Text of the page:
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Laminitis is a disease that affects the feet of hooved animals (ungulates)and it is best known in horses and cattle. Clinical signs include foot tenderness progressing to inability to walk, inflammation, and increased temperature in the hooves. Laminitis is characterized by pain of the digital laminae of the hoof, and severe cases with outwardly visible clinical signs are known by the colloquial term founder.
The bones of the hoof are suspended within the axial hooves of ungulates by layers (laminae) of modified skin cells which are tightly interwoven and glued together by a matrix of collagens and proteins, and together they act as shock absorbers during locomotion. In horses there are about 600 pairs of interleaved laminae: the epidermal laminae attached to the hoof wall and the dermal laminae attached to the coffin bone (a.k.a. PIII, P3, the third phalanx, pedal bone, or distal phalanx).
Laminitis literally means inflammation of the laminae, and while it remains controversial whether this is the primary mechanism of disease, evidence of inflammation occurs very early in some instances of the disease.
Laminitis is characterized by a "compromise in the interaction" of the laminae between the hoof wall and the coffin bone, the mechanism of which remains unclear and is the subject of much research.
Laminitis can be either mechanical or systemic.
Mechanical laminitis starts when the hoof wall is pulled away from the bone or lost, as a result of external influences. Mechanical laminitis can occur when a horse habitually paws, is ridden or driven on hard surfaces (or loses laminar function, owing to an injury or pathologies affecting the hoof wall).
Systemic laminitis is usually bilateral (on two feet) and although it can affect any number of feet, it is most common in the front feet.
There are a number of hypotheses for the mechanism that results in laminar failure.
Systemic laminitis can lead to rotation or sinking and this in turn may lead to abscesses, within the hoof capsule, that can be severe and very painful.
Depending upon the severity at the onset of the pathology, there may be no movement of the coffin bone, rotation only, sinking only or a combination of both rotation and sinking, to varying extents.
Normally, the front of the third phalanx is parallel to the hoof wall and its lower surface should be roughly parallel to the ground surface. A single severe laminitic episode or repeated less severe episodes can, depending upon the degree of separation of dermal and epidermal laminae, lead to either rotation or sinking of the pedal bone, both of which result in anatomical changes in the position of the coffin bone with visible separation of the laminae colloquially known as founder.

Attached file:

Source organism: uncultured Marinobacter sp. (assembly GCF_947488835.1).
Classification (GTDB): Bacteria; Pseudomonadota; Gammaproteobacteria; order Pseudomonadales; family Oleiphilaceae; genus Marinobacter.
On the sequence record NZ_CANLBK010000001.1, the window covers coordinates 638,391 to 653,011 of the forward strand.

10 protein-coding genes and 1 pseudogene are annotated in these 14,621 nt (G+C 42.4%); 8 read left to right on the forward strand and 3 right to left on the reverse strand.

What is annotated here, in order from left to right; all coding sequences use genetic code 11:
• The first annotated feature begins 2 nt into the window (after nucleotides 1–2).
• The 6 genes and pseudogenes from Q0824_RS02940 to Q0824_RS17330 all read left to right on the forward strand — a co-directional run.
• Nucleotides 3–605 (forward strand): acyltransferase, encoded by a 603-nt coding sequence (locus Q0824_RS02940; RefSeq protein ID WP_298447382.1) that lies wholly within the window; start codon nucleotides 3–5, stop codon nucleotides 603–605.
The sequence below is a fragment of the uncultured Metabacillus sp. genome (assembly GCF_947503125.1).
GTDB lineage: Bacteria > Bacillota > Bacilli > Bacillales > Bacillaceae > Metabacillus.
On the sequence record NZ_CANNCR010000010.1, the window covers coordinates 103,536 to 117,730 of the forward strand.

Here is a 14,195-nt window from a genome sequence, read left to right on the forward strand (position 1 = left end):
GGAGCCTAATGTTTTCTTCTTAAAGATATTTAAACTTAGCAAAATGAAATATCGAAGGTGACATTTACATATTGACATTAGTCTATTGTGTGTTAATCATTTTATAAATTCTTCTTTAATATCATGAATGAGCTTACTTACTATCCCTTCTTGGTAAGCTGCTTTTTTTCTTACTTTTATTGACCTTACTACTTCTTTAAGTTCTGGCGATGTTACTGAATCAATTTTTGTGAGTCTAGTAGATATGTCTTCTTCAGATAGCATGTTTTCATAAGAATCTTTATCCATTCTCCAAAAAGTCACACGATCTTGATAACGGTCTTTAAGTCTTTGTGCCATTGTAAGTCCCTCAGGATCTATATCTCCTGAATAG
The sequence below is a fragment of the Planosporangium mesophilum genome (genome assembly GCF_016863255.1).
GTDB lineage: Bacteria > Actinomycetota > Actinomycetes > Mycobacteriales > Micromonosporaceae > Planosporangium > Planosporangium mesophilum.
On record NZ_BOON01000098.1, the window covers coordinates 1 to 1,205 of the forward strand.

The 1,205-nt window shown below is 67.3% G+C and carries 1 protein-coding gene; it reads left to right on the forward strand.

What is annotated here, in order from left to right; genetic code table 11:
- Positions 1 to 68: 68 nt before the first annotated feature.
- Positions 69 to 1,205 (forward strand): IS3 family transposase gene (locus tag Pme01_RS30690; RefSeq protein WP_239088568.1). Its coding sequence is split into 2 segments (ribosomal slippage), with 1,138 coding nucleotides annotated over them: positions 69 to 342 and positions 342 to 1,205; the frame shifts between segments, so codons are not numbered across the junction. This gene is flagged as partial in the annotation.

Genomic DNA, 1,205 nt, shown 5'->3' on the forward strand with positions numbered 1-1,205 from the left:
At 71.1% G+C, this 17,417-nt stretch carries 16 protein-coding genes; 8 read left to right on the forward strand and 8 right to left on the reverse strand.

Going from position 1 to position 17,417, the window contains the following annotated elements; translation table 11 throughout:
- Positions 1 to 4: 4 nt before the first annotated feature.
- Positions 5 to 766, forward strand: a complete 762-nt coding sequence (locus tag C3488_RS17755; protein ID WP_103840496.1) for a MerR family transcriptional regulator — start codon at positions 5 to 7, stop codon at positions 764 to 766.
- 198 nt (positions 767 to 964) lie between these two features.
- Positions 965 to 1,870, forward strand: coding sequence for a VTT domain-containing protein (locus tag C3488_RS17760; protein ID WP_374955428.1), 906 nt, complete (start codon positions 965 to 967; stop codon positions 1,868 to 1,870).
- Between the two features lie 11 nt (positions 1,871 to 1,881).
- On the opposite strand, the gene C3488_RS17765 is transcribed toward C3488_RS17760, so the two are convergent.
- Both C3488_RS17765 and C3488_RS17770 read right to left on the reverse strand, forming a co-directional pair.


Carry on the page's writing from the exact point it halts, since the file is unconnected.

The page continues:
Rotation occurs when the damage to the laminae is less severe and it will show up mainly in the toe area of the foot. The degree of rotation may be determined by severity of the initial attack or by how soon laminitis is detected and how soon actions are taken to treat the horse. A combination of forces (e.g. the tension of the deep digital flexor tendon and the weight of the horse) result in the deep digital flexor tendon, literally pulling the dorsal face of the coffin bone away from the inside of the hoofwall, which allows the coffin bone to rotate. There are also ligaments attaching the collateral cartilages to the digit, primarily in the palmar portion of the foot, possibly contributing to a difference in support from front to back. It is also theorized that the body weight of the animal contributes to rotation of the coffin bone. Rotation results in an obvious misalignment between PII (the short pastern bone) and PIII (the coffin bone). If rotation of the third phalanx continues, its tip can eventually penetrate the sole of the foot.
Sinking is less common and much more severe. It results when there is a significant failure of the interdigitation between the sensitive and insensitive laminae around the entire perimeter of the hoof. The destruction of the sensitive laminae results in the hoof wall becoming separated from the rest of the hoof. Pus may leak out at the white line or at the coronary band. In extreme cases this event allows the tip to eventually penetrate the sole of the foot. Penetration of the sole is not inherently fatal; many horses have been returned to service by aggressive treatment by a veterinarian and farrier, but the treatment is time-consuming, difficult and expensive. It is generally agreed that a severe "sinker" warrants the gravest prognosis and may, depending upon many factors, including the quality of after care, age of the horse, diet and nutrition, skill, knowledge and ability of the attending veterinarian and farrier(s), lead to euthanasia of the patient.
Laminitis has multiple causes, some of which commonly co-occur. These causes can be grouped into broad categories.
The inflammatory molecule histamine has also been hypothesized as a causative agent of laminitis. However, contradictory evidence has demonstrated that the role of histamine in laminitis has not been conclusively established.